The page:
The film tells four stories, all linked by a wiener-dog (that’s a sausage dog to us Brits). In the first, a father gives his son a puppy, much to the chagrin of the boy's mother (Julie Delpy). The same dog finds its way into the hands of indie favourite Greta Gerwig, who embarks on a sudden road trip with an old classmate. Danny Devito stops by as a frustrated film school teacher and Ellen Burstyn provides a show-stopping finale as a rich grandmother haunted by regret. It’s packed but feels a little insubstantial – which is disappointing for a film that explores so many of life’s big moments.
The trailer makes it look like a heart-warming family tale but this is no Marley and Me sequel. Like its sprightly subject, the film’s hard to pin down. It's part comedy, part tragedy – a slightly mad movie mongrel. There are ruminations on love, death and drugs. That's a lot to take in, and it could easily have been exhausting. But Solondz handles the material lightly and there are some surprisingly poignant moments. Like all his films, Wiener-Dog is a love or hate affair. If it’s your thing, you’ll love every cutesy and twisted quirk. If it’s not, you’ll probably roll your eyes for 90 minutes.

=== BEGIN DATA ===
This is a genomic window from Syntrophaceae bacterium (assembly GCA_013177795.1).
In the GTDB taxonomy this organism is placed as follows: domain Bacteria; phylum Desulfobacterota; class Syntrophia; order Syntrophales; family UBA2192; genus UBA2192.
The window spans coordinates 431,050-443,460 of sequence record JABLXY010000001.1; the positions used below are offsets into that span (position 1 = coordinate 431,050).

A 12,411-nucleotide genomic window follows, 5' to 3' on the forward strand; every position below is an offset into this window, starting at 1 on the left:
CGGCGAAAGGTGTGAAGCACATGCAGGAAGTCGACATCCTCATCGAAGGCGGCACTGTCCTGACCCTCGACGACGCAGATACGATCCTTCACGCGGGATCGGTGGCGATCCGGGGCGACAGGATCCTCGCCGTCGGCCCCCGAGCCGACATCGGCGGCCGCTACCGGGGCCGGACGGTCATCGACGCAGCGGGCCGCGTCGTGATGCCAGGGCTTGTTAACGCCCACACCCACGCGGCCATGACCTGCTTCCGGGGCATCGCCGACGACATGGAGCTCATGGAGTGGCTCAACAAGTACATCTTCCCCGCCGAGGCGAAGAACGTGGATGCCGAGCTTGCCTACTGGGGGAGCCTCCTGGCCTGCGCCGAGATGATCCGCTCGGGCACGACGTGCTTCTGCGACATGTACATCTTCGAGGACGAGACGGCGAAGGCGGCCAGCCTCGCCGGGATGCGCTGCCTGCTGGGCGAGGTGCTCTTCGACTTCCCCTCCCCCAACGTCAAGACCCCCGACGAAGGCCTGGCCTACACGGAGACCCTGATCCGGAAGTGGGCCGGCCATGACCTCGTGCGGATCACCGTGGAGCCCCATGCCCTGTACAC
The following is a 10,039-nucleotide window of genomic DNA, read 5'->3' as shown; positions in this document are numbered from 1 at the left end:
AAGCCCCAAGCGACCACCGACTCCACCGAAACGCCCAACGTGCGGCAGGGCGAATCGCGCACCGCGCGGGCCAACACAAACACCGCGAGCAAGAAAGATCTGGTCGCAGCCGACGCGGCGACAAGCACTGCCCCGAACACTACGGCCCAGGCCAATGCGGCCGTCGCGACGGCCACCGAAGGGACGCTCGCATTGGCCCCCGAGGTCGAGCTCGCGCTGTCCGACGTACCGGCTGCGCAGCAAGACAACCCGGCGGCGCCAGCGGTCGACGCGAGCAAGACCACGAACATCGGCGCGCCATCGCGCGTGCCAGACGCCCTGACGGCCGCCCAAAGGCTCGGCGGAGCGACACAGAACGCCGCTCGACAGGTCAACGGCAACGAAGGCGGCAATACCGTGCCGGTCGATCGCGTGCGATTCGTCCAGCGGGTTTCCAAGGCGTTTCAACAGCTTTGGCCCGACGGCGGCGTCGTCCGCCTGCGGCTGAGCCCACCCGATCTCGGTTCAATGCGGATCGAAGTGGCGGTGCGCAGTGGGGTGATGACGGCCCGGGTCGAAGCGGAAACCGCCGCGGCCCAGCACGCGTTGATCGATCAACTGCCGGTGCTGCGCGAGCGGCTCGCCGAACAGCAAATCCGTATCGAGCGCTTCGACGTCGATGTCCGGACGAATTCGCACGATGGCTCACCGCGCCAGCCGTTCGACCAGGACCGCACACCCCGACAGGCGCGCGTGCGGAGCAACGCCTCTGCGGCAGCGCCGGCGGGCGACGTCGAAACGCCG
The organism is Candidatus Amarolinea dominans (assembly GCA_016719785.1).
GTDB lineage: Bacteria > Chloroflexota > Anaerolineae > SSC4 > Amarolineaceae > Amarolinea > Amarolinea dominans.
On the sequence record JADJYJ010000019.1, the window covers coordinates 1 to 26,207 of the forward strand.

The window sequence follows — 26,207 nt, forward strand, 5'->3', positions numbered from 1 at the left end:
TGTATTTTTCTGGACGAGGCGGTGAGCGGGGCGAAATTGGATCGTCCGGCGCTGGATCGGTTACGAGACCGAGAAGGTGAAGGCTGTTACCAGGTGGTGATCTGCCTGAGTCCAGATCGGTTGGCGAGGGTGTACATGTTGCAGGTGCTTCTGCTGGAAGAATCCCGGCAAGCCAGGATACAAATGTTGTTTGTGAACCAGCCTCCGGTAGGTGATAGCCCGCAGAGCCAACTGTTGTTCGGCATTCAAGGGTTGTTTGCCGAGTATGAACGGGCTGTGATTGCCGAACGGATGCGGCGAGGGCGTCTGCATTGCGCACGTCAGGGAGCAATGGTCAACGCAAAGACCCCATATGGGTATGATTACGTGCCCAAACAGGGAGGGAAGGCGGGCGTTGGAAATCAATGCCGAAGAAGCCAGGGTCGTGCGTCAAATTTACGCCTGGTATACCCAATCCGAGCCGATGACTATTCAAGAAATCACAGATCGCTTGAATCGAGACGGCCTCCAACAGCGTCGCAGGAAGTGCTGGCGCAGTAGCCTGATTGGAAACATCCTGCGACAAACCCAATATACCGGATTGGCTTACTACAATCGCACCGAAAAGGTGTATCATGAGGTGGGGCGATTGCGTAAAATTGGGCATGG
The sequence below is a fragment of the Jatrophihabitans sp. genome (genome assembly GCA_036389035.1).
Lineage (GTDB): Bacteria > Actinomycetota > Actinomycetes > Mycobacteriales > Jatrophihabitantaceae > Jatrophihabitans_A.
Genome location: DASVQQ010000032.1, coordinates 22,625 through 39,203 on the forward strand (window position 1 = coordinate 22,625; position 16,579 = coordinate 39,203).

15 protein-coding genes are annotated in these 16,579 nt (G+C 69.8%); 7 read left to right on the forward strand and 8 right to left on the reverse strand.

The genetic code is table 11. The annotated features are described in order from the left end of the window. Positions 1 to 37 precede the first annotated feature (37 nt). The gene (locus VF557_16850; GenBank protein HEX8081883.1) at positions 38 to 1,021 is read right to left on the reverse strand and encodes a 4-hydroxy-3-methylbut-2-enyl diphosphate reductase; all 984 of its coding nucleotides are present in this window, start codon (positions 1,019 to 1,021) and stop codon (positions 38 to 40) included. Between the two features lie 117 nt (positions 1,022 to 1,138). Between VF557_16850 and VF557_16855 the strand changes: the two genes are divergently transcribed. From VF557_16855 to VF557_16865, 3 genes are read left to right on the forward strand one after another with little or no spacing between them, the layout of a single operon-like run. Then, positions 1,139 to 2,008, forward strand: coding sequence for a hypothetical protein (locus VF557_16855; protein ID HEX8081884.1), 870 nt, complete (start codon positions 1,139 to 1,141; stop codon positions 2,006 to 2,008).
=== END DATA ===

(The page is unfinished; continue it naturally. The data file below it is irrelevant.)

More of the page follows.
There’s not much plot, so the ticket price is earned through the performances. Here, at least, is some good old-fashioned storytelling. Solondz makes the most of his starry cast. Burstyn is masterful as she contemplates death, reflecting on her life's regrets. Gerwig – who should be a megawatt star by now – balances comedy with a heartfelt touch. Julie Delpy turns in a subtle performance as an exasperated wife and protective mother.
It ends with a bang, and then a whimper, and then a laugh. And you'll want to watch it all over again. Or wipe it from your memory forever.
|What||Wiener-Dog film review|
|Where||Various Locations | MAP|
|Nearest tube||Leicester Square (underground)|
12 Aug 16 – 12 Oct 16, Times vary
|Price||£Prices vary by cinema|
|Website||Click here for more details|